Welcome to Just Juniors

In September of 2008, my 7th daughter Samara was born 9 weeks early. 4 weeks later, she was diagnosed with Down Syndrome. My self-therapy in learning to fully embrace her diagnosis involved designing t-shirts that portrayed Down Syndrome in a positive light. It is from this that my business, designing disability awareness products, has grown.

Tuesday, March 31, 2015

Is the cost of charity too high?

Today I have been talking with a customer of mine. She is one of those parents who knows how to get the equipment her kids needs. She hunts out charities, and applies for various pieces of equipment to give her kids what she could not afford to give them on their own. In that respect, I both admire and envy her. I certainly don't have the time or the energy!
But what is the real cost involved in asking for help? Has anyone considered what the requirements of some charities really mean in the world of disability, acceptance, and full integration into society. Do charities need to rethink some of their practices? Or is it all just a necessary evil? At what point does a charity overstep the mark, for the sake of raising funds?
You see, I am not convinced that all donations made to these charities are particularly untruistic. Some may say, "who cares, 'dirty' money has the same face value as honest money". And there is an element of truth in that. But something still doesn't sit right with me.
As part of her application for funding for some chairs for her children for school, this lady was asked to attend a charity dinner, and to give a speech. She initially agreed. Anything to help her kids, right? Then they said her daughter would have to be there too. At this point she almost pulled out. Her daughter is autistic, and they wanted her to attend a meeting with a large group of people. In the end, they went, and her daughter coped reasonably well. But. And there is always a but....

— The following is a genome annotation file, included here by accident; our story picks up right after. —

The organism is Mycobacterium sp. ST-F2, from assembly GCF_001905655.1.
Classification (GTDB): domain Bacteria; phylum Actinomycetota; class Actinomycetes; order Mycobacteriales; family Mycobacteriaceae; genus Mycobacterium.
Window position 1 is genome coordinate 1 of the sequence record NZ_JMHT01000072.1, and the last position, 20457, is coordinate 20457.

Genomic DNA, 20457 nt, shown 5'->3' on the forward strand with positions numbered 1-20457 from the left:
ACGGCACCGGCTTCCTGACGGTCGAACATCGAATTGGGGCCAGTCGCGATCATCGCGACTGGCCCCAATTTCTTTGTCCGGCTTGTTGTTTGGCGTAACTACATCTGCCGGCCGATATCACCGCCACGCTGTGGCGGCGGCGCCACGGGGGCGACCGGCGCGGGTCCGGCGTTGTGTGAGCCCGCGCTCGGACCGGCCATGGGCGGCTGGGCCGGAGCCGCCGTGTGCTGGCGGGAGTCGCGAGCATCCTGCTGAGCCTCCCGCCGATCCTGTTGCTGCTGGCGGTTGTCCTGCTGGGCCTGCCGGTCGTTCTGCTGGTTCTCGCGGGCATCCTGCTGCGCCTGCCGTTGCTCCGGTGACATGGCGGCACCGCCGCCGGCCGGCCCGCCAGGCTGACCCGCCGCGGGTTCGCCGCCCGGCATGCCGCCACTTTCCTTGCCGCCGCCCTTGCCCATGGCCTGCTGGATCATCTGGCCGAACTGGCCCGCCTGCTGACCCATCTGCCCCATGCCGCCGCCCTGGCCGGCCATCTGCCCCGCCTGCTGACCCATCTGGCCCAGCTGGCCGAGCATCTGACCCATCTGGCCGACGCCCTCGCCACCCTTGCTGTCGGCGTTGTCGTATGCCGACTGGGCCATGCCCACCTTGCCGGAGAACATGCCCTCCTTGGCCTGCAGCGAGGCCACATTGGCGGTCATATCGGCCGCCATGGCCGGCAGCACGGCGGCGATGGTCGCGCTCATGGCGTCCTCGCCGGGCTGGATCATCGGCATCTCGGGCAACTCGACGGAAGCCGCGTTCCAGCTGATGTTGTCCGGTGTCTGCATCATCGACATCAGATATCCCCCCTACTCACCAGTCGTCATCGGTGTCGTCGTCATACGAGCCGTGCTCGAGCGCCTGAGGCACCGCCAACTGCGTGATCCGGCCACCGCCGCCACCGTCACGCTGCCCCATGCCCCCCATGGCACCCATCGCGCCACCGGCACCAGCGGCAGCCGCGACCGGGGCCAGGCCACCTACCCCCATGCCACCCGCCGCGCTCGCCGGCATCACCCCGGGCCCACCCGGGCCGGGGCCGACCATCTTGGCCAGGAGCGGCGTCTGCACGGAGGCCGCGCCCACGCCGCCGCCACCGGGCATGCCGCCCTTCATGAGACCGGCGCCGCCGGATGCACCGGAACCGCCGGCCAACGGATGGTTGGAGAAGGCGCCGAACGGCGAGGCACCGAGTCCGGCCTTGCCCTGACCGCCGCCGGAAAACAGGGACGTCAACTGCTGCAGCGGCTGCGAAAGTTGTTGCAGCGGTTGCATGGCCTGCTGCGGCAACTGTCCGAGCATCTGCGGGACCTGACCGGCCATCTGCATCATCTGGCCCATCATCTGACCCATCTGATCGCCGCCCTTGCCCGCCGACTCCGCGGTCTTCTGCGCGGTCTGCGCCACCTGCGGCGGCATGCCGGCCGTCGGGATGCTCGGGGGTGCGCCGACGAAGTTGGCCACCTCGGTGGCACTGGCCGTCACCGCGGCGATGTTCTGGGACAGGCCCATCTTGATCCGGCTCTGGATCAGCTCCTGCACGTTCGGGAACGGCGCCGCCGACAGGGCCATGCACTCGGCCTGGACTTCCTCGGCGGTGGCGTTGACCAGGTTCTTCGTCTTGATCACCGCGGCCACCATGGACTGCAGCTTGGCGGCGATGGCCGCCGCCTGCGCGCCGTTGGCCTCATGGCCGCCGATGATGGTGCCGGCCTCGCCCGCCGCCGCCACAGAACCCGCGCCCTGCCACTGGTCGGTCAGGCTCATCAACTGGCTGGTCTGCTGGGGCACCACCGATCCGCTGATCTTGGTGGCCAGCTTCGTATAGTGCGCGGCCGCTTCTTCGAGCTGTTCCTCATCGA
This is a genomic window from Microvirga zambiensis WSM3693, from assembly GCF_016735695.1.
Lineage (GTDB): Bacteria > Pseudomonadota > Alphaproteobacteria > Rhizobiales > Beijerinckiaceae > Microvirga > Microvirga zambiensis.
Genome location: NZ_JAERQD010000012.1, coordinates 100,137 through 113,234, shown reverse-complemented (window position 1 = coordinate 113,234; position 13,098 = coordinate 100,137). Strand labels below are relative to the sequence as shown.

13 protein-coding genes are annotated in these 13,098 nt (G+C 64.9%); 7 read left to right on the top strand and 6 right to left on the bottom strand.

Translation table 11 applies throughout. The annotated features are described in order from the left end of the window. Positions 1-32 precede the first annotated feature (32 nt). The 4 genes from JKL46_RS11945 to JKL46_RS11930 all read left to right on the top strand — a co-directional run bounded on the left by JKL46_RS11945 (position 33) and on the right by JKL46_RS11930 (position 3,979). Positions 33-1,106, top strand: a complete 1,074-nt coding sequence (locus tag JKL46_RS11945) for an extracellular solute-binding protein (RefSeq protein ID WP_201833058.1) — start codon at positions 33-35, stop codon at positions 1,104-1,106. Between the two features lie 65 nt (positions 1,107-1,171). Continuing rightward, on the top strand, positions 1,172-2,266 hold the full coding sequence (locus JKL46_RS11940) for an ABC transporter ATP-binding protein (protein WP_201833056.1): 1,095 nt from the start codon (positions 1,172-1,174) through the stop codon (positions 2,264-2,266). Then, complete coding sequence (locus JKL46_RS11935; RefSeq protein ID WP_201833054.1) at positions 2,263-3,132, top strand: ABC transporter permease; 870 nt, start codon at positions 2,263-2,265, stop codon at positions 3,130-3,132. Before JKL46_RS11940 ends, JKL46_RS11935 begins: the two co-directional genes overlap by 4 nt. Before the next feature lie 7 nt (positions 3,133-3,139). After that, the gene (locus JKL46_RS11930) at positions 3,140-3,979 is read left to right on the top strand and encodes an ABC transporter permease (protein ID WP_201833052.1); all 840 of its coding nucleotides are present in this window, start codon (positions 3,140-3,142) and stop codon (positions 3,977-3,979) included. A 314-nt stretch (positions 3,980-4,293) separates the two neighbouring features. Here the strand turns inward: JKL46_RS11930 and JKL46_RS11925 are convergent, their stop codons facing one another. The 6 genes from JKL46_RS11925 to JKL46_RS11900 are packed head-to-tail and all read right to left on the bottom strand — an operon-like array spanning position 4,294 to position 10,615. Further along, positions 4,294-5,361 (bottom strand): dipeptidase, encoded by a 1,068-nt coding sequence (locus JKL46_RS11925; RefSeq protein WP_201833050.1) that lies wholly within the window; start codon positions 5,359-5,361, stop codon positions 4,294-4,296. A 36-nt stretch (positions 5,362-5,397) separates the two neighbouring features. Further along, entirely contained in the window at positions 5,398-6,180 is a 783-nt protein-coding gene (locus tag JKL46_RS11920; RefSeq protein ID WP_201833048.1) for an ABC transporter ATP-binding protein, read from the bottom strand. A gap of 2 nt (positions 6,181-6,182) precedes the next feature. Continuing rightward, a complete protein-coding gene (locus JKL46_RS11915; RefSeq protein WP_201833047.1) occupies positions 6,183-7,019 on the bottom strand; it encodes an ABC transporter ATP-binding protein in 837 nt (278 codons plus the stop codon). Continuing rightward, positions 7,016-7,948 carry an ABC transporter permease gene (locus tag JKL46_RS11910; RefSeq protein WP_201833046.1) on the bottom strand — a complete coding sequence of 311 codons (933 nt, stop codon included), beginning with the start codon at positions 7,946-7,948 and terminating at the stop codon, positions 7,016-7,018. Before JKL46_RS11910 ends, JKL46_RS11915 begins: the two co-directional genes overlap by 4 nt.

Why did this family have to put their private lives on display like this? Why did this little girl have to be paraded in front of a bunch of rich old ladies and men, in order to garner their support? Why were these people put on display like some sort of sick circus act, that people had paid to come and see?
There is a verse in the Bible that says when it comes to giving to not let the left hand know what the right hand is doing. In other words, do your giving in secret. Do it with a pure heart. Not for praise or recognition.
People know what Variety does. Why is that not enough? Why do they have to be entertained with a fancy dinner, and a parade of disabled children to coo and aww over? Why do these children need to be put on display? Do they get some sick sort of satisfaction, and pride seeing what they are doing for these poor little handicapped kids? Do they like to be there to show others that they support this cause? Do they like being able to stare in a socially acceptable way?
And should places like Variety be promoting this kind of segregation? Sure, money is hard to come by. But is putting special needs kids on display really the best way to get it?

No comments:

Post a Comment